It must be something in the water. What else could account for the fact that three of the most popular gourmet coffee chains in Japan originate in Seattle, Wash.? First there was Starbucks, then Tully’s and now Seattle’s Best Coffee has brought its “pleasing to the palate” brew to Shinjuku, minutes from Takashimaya department store in Times Square.
Considering it was third to get here, you might think it’s a bit presumptuous for it to use “best coffee” in its name, but the reality is SBC was established before Starbucks (both of them opened within months of each other in 1971 in Seattle’s famous Pike Place Market) and has been maintaining its caffeine level quite nicely ever since.
SBC, which describes its beverage as America’s “Coffee House coffee” was originally known as Stewart Brothers Coffee, named after Jim Stewart, founder and chairman, and his brother/business partner, Dave. In 1988, when it was discovered that there was another coffee company with “Stewart” in the name, SBC was rechristened Seattle’s Best Coffee.
It is certainly someone’s best coffee, as the lines of Takashimaya shoppers, locals and office workers would attest to. Offered the now standard range of lattes, espressos and coffee flavoring shots (including blueberry and coconut), customers can essentially design their own coffees.
While the choices are fun, it might be difficult at first to distinguish SBC from any other hip new coffee hangout. But as readers of this column know by now, it’s all about how one approaches the coffee beans.
According to Takao Niimura, SBC’s director in Tokyo, Starbucks tends to roast its coffee slightly dark and Italian (sounds sexy!), which, he says, makes the coffee “a little bitter.” But at SBC, the four roasting “styles” (North European, Vienna, Italian, French) and the three roasting “degrees” (dark, medium and light) help give its coffee “distinctively bold, rich flavors combined with a smooth pleasing finish.”
Well, it’s one thing to talk the talk, but Stewart, after 25 years at the helm, still takes his java very seriously. He actually owns his own coffee farm in Costa Rica, which he visits often with his Costa Rican wife, so he knows firsthand the way of the bean. He also continues to search the globe for the best of the best, going directly to the coffee farms in Central America, Jamaica and Africa, choosing only the high-grade arabica beans (as opposed to robusta beans, which are used in cheaper, less flavorful coffee).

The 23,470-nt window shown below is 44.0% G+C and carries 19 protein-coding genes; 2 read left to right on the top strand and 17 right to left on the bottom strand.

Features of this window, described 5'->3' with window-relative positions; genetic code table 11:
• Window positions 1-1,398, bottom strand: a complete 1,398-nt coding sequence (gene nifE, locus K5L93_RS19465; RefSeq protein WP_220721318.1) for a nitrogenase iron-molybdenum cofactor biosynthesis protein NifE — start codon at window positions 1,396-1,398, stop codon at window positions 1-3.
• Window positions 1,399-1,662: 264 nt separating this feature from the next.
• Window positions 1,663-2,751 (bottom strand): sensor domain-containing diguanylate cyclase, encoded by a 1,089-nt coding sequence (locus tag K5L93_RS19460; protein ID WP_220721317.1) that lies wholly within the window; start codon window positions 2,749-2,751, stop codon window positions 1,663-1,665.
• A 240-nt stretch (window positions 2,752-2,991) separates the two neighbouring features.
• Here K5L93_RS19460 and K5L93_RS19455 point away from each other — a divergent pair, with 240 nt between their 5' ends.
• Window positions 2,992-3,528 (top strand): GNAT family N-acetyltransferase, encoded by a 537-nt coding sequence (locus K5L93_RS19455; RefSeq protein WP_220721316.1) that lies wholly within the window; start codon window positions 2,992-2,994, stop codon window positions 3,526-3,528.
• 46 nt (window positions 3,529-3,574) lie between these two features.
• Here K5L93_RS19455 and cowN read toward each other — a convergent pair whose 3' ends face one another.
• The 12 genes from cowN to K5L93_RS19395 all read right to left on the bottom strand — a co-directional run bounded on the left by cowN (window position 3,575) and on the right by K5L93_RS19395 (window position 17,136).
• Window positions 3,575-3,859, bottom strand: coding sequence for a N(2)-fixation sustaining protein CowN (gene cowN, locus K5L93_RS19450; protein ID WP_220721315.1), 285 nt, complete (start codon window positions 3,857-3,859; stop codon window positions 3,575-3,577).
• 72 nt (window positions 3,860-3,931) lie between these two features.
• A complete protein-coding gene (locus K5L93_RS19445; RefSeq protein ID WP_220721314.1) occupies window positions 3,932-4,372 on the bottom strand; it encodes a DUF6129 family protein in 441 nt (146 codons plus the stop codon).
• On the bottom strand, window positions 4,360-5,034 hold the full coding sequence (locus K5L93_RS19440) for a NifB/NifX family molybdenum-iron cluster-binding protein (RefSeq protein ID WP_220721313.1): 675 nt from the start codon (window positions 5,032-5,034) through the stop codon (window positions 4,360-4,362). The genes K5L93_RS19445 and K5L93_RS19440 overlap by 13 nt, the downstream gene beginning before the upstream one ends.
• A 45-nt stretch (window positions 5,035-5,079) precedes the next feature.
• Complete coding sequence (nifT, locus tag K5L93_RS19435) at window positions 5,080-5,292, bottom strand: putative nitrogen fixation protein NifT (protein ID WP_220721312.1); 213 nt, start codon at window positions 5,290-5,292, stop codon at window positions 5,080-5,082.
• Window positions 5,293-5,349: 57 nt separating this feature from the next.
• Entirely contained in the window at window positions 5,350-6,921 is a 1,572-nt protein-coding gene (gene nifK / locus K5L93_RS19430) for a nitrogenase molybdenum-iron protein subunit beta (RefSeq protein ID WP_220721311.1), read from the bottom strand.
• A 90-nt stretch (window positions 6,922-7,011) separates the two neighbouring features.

Still, no matter the quality of the beans, any contender in the crowded coffee market knows it has to do something extra to attract customers, and SBC Shinjuku, which opened in November 1999, is impossible to pass by without at least taking a peek inside.
A beautifully manicured Japanese-style garden designed by Kogei Kobayashi draws you in, past the expansive wood and glass exterior. A wrought-iron chandelier floats down from the high ceiling, balanced by SBC’s prominent coffee and cream-colored logo in the center of the floor. Orders are placed at a dramatic circular counter in front of a huge color-drenched mural of coffee farmers.
The result: a comfortable place to conduct business or have a quiet chat, even during the late afternoons when shoppers come in for refreshment. Unlike other hot spots, the BGM at SBC is acoustic and peaceful, and the chairs and tables are spaced generously apart so there is no danger of accidentally picking up someone else’s mocha and muffin.
Another plus is there is a small covered area outside where smokers are free to do their thing, while inside is strictly non-smoking. “Smoke easily gets into the ground beans,” says Niimura, “and destroys the taste of the coffee.”
Though SBC is confident about its product, whether it could succeed in Japan was a concern. Starbucks recently celebrated the opening of its 100th store in Japan, but SBC took three years just to open its first shop here. “Howard Schulz [Starbucks’ marketing and finance man] is a wizard,” Niimura admits, “but Jim Stewart is more of an artist.”
Apparently, though, Stewart has now clued in to Japan’s potential, and plans are underway to open other SBCs in Shibuya and Ikebukuro.
Prices are competitive and the food selection (croissants, bagels, panini) comparable to other cool coffee chains. But SBC has an extensive list of creative “house blends” that put other coffee makers to shame. There’s the full-bodied, aromatic “Henry,” named after a Seattle feline who used to hang out whenever beans were being roasted; “Post Alley,” a “slightly wild” blend which is also “downright jazzy”; “Grand Central A.M.,” which is “teeming with exotic tastes” and “Saturday’s Blend,” which is sweet with “spicy notes.” That’s just for starters.
Like I say, it must be in the water. For anyone visiting Seattle anytime soon, I suggest bringing back a small container of that great Northwest Pacific water. After you send it off to the lab for analysis, take the results and immediately open up your own cool java pad. Who knows? You might be Tokyo’s next “best coffee.”